The new book opened up a fresh awareness for her of events surrounding the Dasher, and she was amazed at the emotion it stirred up in her. But sadly her mother died in 1984 without ever learning what really happened to her husband.
According to the book ever since the day the American-converted ship was handed over to the Royal Navy there had been a persistent smell of aviation petrol. The Royal Navy advised the Americans that there was a design fault in the aviation fuel system. However, the Americans denied there was a problem.
The day after the sinking funeral arrangements were made for the 60 Dasher fatalities that had been brought ashore by the rescue ships. Incredibly only 12 of the casualties were officially buried with full military honours at Ardrossan Cemetery. The others simply “disappeared”.
For the next three weeks more and more bodies continued to be washed ashore, and were collected and taken to Ardrossan Harbour, which was the local Royal Navy base. At the end of each day the bodies were taken away on the back of a local contractor’s lorry, covered with a tarpaulin.
An Admiralty document dated 6th April 1943, marked “Top Secret” and signed by Jas Eccles, Director of Operations Division, stated: “Bodies are being washed up, identified, buried etc on the coast. It is evident the Dasher missing bodies comprises of two groups. Those who were brought ashore and disappeared, the others who were washed ashore over a three-week period also disappeared.”
When the Americans were advised that the Dasher had blown up and sank due to an onboard explosion, they changed the design of the aviation petrol system on all future aircraft carriers.
Mr Steele searched records and interviewed witnesses, with all the evidence pointing to unregistered burials in Ardrossan Cemetery.
In May last year he approached North Ayrshire Council and presented his research. This resulted in Dr Tony Pollard, director of Battlefield Archaeology at Glasgow University, organising a low-level radar survey within the cemetery. A specific small area of ground was targeted and a report read: “The survey does not rule out the possibility that there may be a large pit containing numerous bodies without coffins.”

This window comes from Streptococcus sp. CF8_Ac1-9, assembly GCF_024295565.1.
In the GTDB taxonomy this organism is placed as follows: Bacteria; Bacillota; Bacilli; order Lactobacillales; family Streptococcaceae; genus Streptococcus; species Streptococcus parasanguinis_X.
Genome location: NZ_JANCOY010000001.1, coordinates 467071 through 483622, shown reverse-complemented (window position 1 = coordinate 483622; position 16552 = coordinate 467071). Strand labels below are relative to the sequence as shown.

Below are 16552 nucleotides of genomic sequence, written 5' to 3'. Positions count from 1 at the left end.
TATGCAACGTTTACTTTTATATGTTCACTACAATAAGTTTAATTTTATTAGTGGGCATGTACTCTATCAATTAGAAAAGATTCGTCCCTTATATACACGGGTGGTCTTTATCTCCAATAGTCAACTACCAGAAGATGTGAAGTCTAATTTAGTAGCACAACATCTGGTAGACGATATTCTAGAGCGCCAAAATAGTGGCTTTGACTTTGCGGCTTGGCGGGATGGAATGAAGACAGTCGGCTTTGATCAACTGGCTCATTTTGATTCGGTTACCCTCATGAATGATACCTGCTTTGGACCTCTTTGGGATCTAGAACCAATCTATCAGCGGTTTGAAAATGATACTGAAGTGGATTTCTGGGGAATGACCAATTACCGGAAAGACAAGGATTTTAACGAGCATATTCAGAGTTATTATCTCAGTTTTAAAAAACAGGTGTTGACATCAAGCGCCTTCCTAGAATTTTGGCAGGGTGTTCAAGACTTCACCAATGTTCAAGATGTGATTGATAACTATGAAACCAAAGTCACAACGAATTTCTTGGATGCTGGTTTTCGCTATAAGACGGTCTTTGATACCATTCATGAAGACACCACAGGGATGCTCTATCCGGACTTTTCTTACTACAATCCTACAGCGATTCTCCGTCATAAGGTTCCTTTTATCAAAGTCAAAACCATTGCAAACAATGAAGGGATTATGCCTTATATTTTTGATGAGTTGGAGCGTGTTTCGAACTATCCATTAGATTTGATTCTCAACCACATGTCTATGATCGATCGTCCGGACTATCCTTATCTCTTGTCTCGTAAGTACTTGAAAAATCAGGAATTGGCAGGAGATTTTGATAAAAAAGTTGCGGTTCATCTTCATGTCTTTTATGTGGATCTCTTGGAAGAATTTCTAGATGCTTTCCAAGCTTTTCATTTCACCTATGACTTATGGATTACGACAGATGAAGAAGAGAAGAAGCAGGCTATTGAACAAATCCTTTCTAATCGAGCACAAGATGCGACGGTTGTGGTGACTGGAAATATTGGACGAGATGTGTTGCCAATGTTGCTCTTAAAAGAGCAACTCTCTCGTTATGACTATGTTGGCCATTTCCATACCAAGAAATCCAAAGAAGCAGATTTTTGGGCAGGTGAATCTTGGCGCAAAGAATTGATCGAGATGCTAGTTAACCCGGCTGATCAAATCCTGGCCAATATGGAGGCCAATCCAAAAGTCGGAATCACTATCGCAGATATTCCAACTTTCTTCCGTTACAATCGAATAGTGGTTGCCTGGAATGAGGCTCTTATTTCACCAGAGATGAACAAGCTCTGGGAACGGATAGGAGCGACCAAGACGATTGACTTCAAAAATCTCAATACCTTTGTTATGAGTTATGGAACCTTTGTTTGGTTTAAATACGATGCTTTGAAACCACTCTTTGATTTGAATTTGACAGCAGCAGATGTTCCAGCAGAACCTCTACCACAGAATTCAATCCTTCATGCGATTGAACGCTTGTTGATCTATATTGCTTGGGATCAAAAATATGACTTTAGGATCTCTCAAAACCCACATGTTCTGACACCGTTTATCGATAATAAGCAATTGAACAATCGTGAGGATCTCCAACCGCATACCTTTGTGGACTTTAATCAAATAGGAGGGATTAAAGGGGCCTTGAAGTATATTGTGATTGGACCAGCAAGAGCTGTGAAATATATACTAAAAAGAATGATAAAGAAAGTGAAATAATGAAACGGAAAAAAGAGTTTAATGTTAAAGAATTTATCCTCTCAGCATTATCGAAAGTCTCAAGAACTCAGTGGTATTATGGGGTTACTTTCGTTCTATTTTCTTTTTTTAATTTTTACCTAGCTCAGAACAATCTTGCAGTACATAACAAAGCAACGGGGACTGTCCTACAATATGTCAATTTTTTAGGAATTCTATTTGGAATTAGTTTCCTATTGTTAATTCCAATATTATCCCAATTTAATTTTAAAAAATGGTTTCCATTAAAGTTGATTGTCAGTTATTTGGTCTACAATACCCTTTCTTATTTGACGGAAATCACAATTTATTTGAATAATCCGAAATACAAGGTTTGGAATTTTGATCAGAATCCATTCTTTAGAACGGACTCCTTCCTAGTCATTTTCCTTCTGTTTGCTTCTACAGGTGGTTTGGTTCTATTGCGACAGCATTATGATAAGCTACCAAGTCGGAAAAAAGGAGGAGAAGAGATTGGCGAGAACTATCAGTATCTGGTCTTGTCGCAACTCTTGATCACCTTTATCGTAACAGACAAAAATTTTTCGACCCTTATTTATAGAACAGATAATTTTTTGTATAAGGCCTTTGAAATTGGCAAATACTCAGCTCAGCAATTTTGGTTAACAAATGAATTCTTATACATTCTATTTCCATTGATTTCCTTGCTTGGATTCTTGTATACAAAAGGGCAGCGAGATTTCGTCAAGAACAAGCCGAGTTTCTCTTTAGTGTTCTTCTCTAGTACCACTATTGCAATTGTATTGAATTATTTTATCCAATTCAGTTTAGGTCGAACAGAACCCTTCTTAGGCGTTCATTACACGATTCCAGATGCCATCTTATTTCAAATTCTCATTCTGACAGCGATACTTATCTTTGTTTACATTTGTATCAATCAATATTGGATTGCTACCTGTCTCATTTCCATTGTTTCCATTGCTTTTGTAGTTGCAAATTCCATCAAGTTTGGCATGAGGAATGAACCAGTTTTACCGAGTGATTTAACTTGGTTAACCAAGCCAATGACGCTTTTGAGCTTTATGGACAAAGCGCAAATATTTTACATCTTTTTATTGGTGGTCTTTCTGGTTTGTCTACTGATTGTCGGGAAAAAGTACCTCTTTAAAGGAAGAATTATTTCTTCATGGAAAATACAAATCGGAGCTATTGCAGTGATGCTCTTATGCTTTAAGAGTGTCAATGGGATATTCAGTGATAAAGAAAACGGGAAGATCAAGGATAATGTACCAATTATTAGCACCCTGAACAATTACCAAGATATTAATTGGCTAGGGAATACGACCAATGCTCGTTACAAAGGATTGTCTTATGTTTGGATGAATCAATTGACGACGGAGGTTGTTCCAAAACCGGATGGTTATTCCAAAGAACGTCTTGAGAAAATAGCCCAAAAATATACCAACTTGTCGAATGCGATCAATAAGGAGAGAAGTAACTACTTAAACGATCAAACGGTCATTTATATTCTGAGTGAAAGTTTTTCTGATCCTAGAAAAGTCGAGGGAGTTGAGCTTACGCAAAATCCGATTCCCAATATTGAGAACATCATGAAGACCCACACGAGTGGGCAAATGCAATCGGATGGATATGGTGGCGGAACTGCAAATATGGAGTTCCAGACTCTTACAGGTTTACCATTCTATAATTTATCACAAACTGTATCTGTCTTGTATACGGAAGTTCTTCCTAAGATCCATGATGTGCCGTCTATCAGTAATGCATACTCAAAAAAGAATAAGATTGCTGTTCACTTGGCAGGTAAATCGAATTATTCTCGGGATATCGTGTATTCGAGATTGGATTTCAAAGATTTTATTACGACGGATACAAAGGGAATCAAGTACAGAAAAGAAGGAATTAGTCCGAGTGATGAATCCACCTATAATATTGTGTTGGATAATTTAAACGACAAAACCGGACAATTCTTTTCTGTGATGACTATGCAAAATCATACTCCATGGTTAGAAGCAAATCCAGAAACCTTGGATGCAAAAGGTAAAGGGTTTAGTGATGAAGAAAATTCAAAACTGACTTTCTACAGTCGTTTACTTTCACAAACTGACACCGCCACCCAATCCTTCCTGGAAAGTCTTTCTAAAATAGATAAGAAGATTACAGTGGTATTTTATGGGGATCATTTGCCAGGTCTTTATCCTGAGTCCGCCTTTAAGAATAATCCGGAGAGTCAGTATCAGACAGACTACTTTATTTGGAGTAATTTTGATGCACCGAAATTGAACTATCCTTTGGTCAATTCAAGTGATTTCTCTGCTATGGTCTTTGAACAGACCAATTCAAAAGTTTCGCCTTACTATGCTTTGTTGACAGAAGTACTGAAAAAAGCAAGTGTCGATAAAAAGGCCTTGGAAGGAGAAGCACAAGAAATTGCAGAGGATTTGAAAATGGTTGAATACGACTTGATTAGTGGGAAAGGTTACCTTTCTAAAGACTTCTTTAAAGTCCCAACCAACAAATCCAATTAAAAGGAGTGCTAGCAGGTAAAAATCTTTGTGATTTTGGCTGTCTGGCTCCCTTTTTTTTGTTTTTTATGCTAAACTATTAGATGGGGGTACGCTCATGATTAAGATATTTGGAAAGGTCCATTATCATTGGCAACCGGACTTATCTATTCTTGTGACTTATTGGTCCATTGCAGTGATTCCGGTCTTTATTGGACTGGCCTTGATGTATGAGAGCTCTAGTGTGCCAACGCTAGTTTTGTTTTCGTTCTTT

Regarding the mass grave, if Mr Bruce had been off duty at the time of the explosion he would not have been in the hangar area where the terrible fire raged. In that case he would have lost his life when the Dasher sank, or when he was in the water. Until such time as the MoD releases the identity of those in the mass grave that will remain unknown.
Mrs Oliphant says her mother was informed that her husband was missing presumed dead. No other information was provided and that remained the case for the duration of the war and beyond.
She said: “In 1973, my husband wrote to the Admiralty seeking information. It was at this point we were informed that the ship had sunk between Ardrossan and Arran. Sadly, Manga died in 1984 not knowing any further details.
“What really got to me and all the folk I spoke to at the Dasher memorial service in 1996 was the totally unnecessary withholding of information especially as it was published in two national newspapers in 1945. Many people still never knew until the appearance of John Steele’s first book in 1995.
“I often thought when I was young that maybe some day my dad would turn up. These things were seldom talked about. I don’t remember my dad but I’m told that he had a great sense of fun, was great company and kept everyone cheery, often playing the mandolin and accordion and loved cycling and sailing. The family all missed him very much and were devastated by his death especially Manga who never re-married.
“Coming across John’s book in a bookshop was a complete accident but it opened a fresh awareness of events surrounding the Dasher. I am amazed at the amount of emotion this stirred up for me, both in reading the book and in meeting, at Ardrossan, relatives of those lost and survivors themselves. I just wish that my mother could have been there too.”